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Adelaide City Optometrist
Adelaide City Optometrist
127 Gilles Street
Adelaide, 5000
Monday - Friday
9am-5.30pm (Mon-Wed) 9am-6pm (Thurs) 9am-7pm (Fri)
08 8224 0819
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A stye on the eye is a common presentation. Styes are harmless and will normally take their own course of healing after one week. Eye styes initially appear as a small irritation on the eyelid margin and have the appearance of a small red bump. The stye can be present on the eye lid margin (hordeolum) or within the eyelid higher up (chalazion). They can be annoying, painful and red.

What Is A Stye?

A stye can be an infection of one of the oil tear glands (meibomian gland) or sweat gland (sebaceous gland). There are about 20-30 oil glands on our lower lids, and 25-40 on the upper lids. The meibomian glands create part of our tear. The main function is to produce the oil layer in our tear film. The oil layer in a tear film keeps the tear stable and prevents the tear from evaporating. Meibomian gland dysfunction is associated with dry eyes and another eyelid condition, known as blepharitis. There are two types of styes – external or internal. The internal styes (chalazion) that pop up inside the eyelid tend to be more painful.


What Causes A Stye?

A stye is caused by staphylococcal bacteria. The staphylococcal bacteria are found in the nose. This bacteria is spread by touching our noses then touching our eyes. There are other causes that also lead to proliferation of bacteria around the eye. Blepharitis creates a toxic environment leading to a biofilm forming on the eyelid, just like the plaque on your teeth. Parasitic eyelash mites, Demodex, feed on the biofilm.

What we notice is:

  • Crusty eyelids when we wake up in the morning; or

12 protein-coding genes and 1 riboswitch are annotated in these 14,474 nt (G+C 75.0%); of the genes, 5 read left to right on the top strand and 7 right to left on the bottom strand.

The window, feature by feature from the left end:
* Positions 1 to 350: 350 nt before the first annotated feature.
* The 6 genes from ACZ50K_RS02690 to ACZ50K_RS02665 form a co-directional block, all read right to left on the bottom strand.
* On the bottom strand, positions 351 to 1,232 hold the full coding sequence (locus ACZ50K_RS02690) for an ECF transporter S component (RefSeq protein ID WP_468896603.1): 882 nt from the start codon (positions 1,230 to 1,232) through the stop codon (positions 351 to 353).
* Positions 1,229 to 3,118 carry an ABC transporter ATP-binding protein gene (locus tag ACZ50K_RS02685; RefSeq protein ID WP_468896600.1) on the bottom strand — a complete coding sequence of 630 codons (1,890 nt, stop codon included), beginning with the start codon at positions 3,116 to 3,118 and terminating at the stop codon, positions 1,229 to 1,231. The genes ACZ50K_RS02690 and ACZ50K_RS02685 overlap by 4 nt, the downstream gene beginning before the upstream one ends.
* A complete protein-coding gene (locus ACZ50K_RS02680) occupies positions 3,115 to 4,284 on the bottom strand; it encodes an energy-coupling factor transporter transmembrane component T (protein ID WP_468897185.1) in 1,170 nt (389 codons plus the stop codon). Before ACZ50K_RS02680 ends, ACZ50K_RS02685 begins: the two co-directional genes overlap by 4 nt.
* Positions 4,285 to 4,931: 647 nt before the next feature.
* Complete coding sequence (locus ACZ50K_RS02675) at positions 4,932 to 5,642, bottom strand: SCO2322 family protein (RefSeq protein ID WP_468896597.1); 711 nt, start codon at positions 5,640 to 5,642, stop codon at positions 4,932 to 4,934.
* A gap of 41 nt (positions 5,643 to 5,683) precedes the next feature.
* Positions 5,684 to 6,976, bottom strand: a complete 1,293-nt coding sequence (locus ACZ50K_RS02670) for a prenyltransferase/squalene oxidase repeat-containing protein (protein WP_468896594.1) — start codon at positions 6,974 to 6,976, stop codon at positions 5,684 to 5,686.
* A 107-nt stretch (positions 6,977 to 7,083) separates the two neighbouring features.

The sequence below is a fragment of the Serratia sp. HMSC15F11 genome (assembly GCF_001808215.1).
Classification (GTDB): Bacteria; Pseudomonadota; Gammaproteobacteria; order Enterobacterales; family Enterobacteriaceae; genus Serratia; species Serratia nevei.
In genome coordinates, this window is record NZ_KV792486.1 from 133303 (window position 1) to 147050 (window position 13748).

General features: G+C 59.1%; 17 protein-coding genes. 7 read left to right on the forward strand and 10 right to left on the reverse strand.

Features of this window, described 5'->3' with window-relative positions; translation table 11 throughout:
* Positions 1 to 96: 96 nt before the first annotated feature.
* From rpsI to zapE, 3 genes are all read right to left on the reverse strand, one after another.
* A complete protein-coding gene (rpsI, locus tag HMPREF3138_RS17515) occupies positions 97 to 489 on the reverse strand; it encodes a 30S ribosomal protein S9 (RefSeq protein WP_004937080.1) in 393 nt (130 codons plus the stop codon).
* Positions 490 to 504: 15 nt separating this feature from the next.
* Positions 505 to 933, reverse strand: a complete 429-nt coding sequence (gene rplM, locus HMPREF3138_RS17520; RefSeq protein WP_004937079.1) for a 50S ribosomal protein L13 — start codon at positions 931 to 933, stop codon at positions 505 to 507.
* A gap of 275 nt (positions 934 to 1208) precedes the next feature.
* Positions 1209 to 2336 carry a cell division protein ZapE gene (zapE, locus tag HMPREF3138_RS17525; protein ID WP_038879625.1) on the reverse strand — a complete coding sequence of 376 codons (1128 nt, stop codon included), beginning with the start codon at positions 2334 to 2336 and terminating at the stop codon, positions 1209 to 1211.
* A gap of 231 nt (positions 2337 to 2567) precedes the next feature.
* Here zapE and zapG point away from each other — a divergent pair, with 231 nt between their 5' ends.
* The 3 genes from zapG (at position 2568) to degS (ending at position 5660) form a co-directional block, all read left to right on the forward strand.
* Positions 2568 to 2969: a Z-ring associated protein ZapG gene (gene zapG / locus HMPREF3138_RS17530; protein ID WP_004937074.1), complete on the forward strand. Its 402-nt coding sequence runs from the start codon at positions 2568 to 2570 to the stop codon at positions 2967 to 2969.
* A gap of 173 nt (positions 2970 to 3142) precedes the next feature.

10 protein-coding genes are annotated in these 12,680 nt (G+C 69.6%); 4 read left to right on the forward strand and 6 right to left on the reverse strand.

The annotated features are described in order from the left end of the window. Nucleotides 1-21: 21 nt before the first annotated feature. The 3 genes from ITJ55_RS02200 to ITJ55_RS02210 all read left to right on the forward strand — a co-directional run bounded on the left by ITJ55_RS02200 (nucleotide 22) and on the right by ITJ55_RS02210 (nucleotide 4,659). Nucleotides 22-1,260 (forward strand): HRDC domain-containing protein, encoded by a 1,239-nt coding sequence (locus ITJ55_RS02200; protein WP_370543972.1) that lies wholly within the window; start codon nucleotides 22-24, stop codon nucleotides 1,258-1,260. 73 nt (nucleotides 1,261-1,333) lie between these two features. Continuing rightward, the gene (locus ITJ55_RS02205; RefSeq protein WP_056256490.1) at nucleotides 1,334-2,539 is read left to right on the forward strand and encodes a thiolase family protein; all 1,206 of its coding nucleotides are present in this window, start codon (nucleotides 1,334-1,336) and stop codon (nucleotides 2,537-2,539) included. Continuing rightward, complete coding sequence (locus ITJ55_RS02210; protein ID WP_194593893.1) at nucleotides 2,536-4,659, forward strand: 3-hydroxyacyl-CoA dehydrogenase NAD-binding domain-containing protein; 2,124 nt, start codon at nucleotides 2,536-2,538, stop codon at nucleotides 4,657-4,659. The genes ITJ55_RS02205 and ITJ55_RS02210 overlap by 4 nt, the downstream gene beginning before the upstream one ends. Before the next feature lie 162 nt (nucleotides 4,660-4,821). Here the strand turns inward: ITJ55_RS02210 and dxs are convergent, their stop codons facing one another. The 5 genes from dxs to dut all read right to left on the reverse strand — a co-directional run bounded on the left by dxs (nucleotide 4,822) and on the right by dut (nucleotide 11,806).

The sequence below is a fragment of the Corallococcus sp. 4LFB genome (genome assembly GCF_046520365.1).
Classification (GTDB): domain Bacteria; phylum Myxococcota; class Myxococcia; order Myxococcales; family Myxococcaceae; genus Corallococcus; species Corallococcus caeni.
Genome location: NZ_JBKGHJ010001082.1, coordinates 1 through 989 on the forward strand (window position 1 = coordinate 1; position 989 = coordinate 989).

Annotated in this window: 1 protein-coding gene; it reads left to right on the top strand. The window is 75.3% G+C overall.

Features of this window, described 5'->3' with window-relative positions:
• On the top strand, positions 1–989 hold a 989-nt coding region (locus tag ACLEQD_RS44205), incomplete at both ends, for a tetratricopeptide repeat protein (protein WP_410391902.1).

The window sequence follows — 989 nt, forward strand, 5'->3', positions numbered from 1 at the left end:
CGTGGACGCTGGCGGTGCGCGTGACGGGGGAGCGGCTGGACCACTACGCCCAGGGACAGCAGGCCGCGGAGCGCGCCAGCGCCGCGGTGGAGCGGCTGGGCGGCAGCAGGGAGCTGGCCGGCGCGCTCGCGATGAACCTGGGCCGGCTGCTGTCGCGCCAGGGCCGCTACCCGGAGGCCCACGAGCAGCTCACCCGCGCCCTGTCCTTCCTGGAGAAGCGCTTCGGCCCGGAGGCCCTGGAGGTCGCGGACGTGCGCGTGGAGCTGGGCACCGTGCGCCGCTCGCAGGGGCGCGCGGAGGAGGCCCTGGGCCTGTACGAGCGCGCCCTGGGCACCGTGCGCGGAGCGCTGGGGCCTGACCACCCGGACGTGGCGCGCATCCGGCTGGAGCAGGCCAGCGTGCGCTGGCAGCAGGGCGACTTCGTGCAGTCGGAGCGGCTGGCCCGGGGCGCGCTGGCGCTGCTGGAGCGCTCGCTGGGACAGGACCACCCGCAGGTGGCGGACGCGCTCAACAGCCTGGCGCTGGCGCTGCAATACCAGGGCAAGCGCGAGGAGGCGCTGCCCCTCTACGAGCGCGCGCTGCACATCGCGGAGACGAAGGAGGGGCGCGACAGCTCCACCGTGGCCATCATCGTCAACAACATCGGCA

• I cannot use my eye makeup brand anymore because the eyes react, becoming sore, red and sensitive.

Using the same makeup over long periods allows bacteria to breed. Fake eyelash extensions create an unhygienic environment, as we do not clean our eyes as regularly while we try to preserve the eyelash extensions.

How Do I Get Rid Of A Stye? What Treatment Is Required?

The optometrist at Adelaide City Optometrist, Paul Fotkou, will be able to determine the underlying cause of the stye. Is it due to lid hygiene, contact lenses, blepharitis, dry eye, makeup or false eyelash extensions? The right eye care will lead to quickest resolution and no vision problems.

Treatment 1: Lid Hygiene

Create a sterile environment by cleaning the eyes and eyelids regularly. After bathing or showering works the best due to the skin being warm and soft. Apply baby shampoo to a make-up removing pad. Lather the pad and gently rub the pad against the eyelids with them gently closed. Cease wearing contact lenses. Cease wearing any eye makeup.

Treatment 2: Warm Compress

Apply a warm compress to the affected area to encourage the healing process two to three times a day for 10 to 15 minutes. Regular warm compress will have a quick impact on the course of the stye.

Treatment 3: Medical Treatment

Generally, anti-bacterial eye drops or ointment is recommended to help the infection from spreading and reducing the inflammation. Topical antibiotics, along with topical lubricating eye drops, will reduce the inflammation and redness. Such treatment can be recommended by the optometrist.

Are Styes Contagious?

Styes are contagious as they are generally produced by bacteria. DO NOT POP THE STYE. Make sure you discard old makeup and never share your makeup with others.